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  1. #1
    handgunnewbie is offline Junior Member
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    need yur opinions

    I am new to the world of hand guns, hence the name. I am in the market for my first hand gun. I like the M&P, what is the best caliber to have? I would be using the gun for target shooting and personal protection.

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  3. #2
    Shipwreck's Avatar
    Shipwreck is offline HGF Forum Moderator
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    I personally think that as a newbie - 9mm is the way to go. There are some 40 cal fanatics - but I am not a fan of the load. I like 9mm and 45 ACP personally. Also, many new shooters jump on a caliber that is too powerful for them, and then they either get rid of the gun, or give up shooting it much.

    Plus, 9mm is almost 1/2 the price of a 40, and is 1/2 the price of 45 ACP. I went to all 9mm because the ammo is close to $5 a box. That way, I can afford to shoot 200 rounds every other weekend. I get a lot more practice than I did when I had a 45.

    U will undoubtedly get a whole spectrum of advice, however.

    Can U go someplace and rent a gun? U can try out different calibers that way - even if it isn't in the M&P.

    The M&P looks like a good gun - if I didn't already have 6 polymer guns, I might even buy one 1 day. But it is such a new design - I'd be hesitant to buy one for another year or two - let them work out the kinks...

  4. #3
    Mike Barham's Avatar
    Mike Barham is offline Senior Member
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    The first thing to do, even before buying a pistol, is to take an NRA Basic Pistol class.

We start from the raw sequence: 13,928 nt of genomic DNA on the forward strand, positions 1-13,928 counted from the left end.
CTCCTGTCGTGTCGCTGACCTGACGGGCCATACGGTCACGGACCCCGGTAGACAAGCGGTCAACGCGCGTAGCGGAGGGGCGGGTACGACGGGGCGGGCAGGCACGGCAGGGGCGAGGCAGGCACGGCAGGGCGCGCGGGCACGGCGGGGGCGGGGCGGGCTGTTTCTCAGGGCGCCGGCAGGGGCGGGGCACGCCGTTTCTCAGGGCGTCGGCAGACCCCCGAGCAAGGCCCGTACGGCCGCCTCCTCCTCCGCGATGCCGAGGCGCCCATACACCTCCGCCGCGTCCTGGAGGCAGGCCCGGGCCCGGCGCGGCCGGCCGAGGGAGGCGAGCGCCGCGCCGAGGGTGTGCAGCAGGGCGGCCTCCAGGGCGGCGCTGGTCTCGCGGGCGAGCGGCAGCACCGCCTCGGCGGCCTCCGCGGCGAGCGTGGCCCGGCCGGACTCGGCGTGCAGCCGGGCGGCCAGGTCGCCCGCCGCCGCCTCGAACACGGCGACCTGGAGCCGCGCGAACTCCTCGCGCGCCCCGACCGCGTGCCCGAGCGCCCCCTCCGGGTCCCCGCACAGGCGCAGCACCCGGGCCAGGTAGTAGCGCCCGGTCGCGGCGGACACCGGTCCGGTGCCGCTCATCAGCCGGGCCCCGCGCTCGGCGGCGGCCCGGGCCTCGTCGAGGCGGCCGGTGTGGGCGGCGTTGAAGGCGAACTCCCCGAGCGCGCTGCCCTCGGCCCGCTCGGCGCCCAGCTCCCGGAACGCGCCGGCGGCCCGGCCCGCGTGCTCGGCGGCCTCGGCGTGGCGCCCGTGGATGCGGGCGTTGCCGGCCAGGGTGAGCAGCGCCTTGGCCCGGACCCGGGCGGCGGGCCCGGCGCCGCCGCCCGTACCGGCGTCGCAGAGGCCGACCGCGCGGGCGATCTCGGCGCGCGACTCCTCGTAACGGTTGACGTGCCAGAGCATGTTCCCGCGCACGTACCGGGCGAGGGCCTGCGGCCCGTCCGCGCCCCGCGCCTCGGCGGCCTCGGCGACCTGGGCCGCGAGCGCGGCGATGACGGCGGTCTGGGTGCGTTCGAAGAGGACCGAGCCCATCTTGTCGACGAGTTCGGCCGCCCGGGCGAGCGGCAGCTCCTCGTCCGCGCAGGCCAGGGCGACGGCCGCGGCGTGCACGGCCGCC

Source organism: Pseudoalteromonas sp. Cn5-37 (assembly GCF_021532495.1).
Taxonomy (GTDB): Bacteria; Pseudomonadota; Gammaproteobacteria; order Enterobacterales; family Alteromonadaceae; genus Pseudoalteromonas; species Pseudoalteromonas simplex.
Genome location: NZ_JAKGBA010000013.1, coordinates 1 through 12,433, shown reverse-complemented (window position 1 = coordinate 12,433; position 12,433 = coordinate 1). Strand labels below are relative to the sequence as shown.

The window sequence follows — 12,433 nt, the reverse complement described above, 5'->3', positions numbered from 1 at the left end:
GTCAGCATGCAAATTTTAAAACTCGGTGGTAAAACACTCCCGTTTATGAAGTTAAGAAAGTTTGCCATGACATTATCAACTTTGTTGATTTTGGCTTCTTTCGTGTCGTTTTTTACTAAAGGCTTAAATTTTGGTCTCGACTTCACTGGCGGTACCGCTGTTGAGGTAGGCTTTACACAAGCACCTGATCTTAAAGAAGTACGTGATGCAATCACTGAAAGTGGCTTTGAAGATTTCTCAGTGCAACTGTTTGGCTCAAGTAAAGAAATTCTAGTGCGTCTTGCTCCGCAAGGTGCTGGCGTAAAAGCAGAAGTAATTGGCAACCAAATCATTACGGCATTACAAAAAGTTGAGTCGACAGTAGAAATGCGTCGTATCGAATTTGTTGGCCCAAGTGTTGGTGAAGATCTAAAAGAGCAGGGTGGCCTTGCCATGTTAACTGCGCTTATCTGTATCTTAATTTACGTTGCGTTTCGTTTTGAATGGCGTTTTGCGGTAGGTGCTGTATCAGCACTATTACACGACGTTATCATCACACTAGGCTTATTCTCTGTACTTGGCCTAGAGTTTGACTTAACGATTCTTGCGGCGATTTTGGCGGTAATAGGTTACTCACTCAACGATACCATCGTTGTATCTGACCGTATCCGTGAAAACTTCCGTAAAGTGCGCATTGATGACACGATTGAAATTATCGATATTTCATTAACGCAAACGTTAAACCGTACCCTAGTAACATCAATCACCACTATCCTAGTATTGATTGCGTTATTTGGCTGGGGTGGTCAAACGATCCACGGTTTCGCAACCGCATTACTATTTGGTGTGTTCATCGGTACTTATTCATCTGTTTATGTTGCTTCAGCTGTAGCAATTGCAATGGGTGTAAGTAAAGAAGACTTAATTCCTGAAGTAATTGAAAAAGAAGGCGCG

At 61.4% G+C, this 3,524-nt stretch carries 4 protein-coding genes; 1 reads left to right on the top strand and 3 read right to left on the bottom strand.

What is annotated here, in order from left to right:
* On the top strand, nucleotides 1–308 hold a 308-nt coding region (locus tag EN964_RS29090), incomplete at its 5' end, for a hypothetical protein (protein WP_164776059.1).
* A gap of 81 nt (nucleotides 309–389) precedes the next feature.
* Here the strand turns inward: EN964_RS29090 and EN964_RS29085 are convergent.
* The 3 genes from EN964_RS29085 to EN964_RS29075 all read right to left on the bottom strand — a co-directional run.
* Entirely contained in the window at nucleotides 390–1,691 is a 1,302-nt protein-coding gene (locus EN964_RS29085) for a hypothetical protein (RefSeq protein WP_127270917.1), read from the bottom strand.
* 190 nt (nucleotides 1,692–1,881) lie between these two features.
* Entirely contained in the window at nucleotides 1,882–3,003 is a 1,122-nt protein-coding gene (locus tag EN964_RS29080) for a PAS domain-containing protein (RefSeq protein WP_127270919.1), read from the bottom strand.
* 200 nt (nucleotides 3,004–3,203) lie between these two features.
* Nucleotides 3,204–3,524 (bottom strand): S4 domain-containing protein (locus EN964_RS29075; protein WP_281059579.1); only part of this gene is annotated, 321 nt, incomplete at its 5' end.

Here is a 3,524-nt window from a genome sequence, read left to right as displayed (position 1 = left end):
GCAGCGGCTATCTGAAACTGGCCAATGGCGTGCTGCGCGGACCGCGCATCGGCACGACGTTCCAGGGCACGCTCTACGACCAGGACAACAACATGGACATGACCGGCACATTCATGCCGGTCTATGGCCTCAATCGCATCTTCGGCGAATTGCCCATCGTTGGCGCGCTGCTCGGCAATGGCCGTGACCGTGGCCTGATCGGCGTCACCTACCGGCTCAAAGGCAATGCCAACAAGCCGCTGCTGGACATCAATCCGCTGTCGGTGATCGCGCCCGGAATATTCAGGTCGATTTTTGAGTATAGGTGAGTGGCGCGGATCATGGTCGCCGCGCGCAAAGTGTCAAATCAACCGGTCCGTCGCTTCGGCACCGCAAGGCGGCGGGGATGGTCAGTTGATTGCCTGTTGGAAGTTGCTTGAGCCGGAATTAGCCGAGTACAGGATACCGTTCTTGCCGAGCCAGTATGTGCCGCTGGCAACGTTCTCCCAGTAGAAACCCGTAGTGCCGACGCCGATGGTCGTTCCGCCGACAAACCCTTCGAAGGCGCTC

I generally favor 9mm for new shooters. It recoils mildly and is less expensive to buy in quantity than .40 or .45. More shooting equals faster attainment of shooting skill.

    For the record, I am a pretty experienced shooter, and I prefer 9mm for myself.
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    All opinions, particularly those involving politics and Glocks, are mine and not Galco's.

  5. #4
    Baldy's Avatar
    Baldy is offline Senior Member
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    I would also go with the 9mm as they are way cheap to shoot. Take Mikes advise and get in a NRA pistol course. They will have you up to speed in no time.

  6. #5
    handgunnewbie is offline Junior Member
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    Thanks for the info. I also heard I should buy the gun from a transfer dealer to save $. How would I go about finding one in my area.

  7. #6
    Shipwreck's Avatar
    Shipwreck is offline HGF Forum Moderator
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    I assume U mean by buying the gun from an online dealer or from an online place - and then have it transferred to your local dealer?

    Most dealers will do this for a $25 fee - although some won't do it if they sell the same gun in their own shop.

    As a new person to guns - I do not agree with this. I personally won't buy a gun I cannot see in person beforehand. I've planned to buy guns too many times that were NEW in the gunshop, only to change my mind because there is a flaw, or the gun is all scratched up already, or somet other issues (missing something).